The death toll in clashes between Muslims and Christians in Cairo has risen to two, health and security officials said Monday. Another 89 were injured in the clashes outside Cairo’s main Coptic cathedral, which brought Egypt’s growing religious tension to the seat of the church’s pope.
The clashes broke out following the funeral of four Christians killed in sectarian violence the day before. A Muslim was also killed in that violence in Khosoos, a town just north of Cairo. The two incidents together constitute the country’s deadliest sectarian violence in months.
Witnesses say that the fighting escalated out of a street brawl that broke out when Coptic activists tried to stop traffic to stage an anti-government march. A mob, described by witnesses as residents of the area, pelted them with rocks and firebombs and fired birdshot, forcing them back inside the complex. At first, few police were present.
By the time police arrived in larger numbers, the church itself had become the scene of violence, between Christians barricaded inside and the mob outside, with the two sides exchanging rocks and firebombs.
Police fired tear gas, and gas canisters landing inside church grounds caused a panic among women and children. People outside the church cheered. Some firebombs thrown from near the church landed at a nearby gas station, while witnesses said some in the church lobbed firebombs at the crowd outside.
Health Ministry official Khaled el-Khateib said that the identity of the second fatality was not immediately known. A security official said the death occurred during the clashes at the cathedral. The first fatality was Christian.
Clashes between angry Coptic Christian residents and police also erupted late Sunday outside the local church in the town of Khosoos, leaving at least 12 people and one police officer injured.
During the funeral service, mourners chanted against Islamist President Mohammed Mursi, calling on him to step down. Mursi condemned the violence, saying he considered any attack on the cathedral as an attack against him personally. He ordered an immediate investigation into the violence. Police said they have arrested four implicated in the violence, but didn’t provide details.
Many of the Coptic Christians who took cover in the cathedral blamed the police for failing to protect them or stop the attacks on the church, citing little deployment outside the church at a politically charged funeral. They also blame the police for lobbing tear gas inside the cathedral. The pope was not in the cathedral at the time of the siege, which lasted into the late hours of Sunday.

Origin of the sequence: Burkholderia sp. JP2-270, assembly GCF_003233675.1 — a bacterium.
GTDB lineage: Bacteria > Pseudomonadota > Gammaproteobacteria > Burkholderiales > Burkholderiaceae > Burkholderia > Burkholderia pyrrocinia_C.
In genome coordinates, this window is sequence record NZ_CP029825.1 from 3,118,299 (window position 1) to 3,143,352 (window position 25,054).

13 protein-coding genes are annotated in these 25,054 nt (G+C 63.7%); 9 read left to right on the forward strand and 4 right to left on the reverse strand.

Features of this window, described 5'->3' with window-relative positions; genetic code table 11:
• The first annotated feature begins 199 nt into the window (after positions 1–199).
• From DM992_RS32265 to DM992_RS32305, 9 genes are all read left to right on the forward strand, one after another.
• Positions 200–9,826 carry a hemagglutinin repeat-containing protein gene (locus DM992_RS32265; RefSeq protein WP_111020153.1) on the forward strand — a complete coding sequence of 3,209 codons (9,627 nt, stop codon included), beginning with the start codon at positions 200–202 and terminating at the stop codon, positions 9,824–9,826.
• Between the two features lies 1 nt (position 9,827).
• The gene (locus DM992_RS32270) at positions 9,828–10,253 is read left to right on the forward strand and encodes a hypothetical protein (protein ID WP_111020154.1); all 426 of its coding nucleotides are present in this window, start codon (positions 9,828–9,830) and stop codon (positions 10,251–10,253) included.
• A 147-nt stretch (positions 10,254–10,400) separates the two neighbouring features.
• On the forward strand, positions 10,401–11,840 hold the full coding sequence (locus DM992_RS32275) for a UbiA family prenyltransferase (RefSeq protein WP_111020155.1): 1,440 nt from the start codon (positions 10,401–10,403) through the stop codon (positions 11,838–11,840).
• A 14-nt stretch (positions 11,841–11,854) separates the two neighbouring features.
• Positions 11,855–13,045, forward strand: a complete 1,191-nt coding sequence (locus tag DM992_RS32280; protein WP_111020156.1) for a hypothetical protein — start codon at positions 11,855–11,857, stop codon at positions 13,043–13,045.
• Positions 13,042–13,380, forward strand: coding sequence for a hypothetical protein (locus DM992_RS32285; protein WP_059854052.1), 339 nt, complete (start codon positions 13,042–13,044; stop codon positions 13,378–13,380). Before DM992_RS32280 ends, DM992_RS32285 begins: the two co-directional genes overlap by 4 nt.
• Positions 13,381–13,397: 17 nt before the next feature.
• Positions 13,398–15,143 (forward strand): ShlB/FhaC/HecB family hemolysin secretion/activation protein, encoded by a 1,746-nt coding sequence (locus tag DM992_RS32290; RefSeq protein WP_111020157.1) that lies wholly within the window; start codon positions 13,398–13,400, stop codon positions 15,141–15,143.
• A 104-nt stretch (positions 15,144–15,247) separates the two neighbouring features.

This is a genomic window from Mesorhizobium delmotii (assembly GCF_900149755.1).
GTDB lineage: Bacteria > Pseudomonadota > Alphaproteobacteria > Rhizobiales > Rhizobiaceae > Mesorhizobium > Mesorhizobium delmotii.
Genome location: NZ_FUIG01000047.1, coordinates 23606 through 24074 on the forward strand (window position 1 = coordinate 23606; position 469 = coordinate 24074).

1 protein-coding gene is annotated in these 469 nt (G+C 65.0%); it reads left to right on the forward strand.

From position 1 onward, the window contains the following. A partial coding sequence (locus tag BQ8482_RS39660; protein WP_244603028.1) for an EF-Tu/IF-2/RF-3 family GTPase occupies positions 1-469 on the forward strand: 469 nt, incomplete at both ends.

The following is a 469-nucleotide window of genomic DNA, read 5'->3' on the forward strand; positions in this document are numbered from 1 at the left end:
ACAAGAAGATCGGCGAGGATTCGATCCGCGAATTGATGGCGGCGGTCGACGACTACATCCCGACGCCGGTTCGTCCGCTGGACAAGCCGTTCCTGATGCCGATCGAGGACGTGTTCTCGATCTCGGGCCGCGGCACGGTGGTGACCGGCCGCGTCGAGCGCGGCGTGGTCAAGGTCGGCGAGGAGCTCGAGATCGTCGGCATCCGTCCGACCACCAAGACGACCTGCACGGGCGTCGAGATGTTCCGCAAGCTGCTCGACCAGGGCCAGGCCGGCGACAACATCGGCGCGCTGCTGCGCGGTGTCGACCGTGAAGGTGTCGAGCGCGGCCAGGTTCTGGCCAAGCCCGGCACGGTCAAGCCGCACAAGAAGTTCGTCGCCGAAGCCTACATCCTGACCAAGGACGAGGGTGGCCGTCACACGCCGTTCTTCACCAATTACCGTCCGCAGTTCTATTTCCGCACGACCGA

The U.S. Embassy in Egypt said in a statement Monday said it welcomed Mursi’s promise to conduct a full and transparent investigation and conveyed condolences to the victims of the violence.
“It is the responsibility of the state to protect all of its citizens,” the statement said.
The violence outside the Cathedral coincided with the visit of the European Union’s head of foreign policy, Catherine Ashton, to Egypt. In a statement issued late Sunday, Ashton said she was “extremely worried” about the clashes outside the cathedral.
“On hearing the news I immediately contacted the Presidency, strongly urging restraint and for the security forces to control the situation. I understand the President has spoken with the Head of the Coptic Church and has condemned the violence. My thoughts are with the victims and their families,” she said.
The violence drew sharp criticism from the opposition, which has already been critical of Mursi’s management of Egypt’s transition.
The National Salvation Front, the umbrella group that brings together a number of Egypt's liberal and largely secular opposition, said in a statement Monday that Mursi and the police bear the responsibility for the clashes, demanding an investigation into what it said were attempts to “ignite sedition.”
The Muslim Brotherhood’s political party, the Freedom and Justice Party from which Mursi hails, also blamed “dubious” attempts by unnamed parties to broaden instability in Egypt by igniting sectarian violence and spreading chaos.
Coptic Christians make up about 10 percent of Egypt’s estimated 84 million people. Copts have complained for decades that the Christian minority suffers from discrimination, and recurrent localized violence over issues of building houses of worship or inter-religious love stories that ignite Muslim-Christian tension.
But attacks against Christians have increased since the ouster two years ago of autocrat Hosni Mubarak, including more attacks on houses of worships and at times brief evacuations of a whole population of Christians from their villages. Christians have also increasingly worried about their freedom of worship and belief with Islamists increasingly empowered in Egypt’s politics.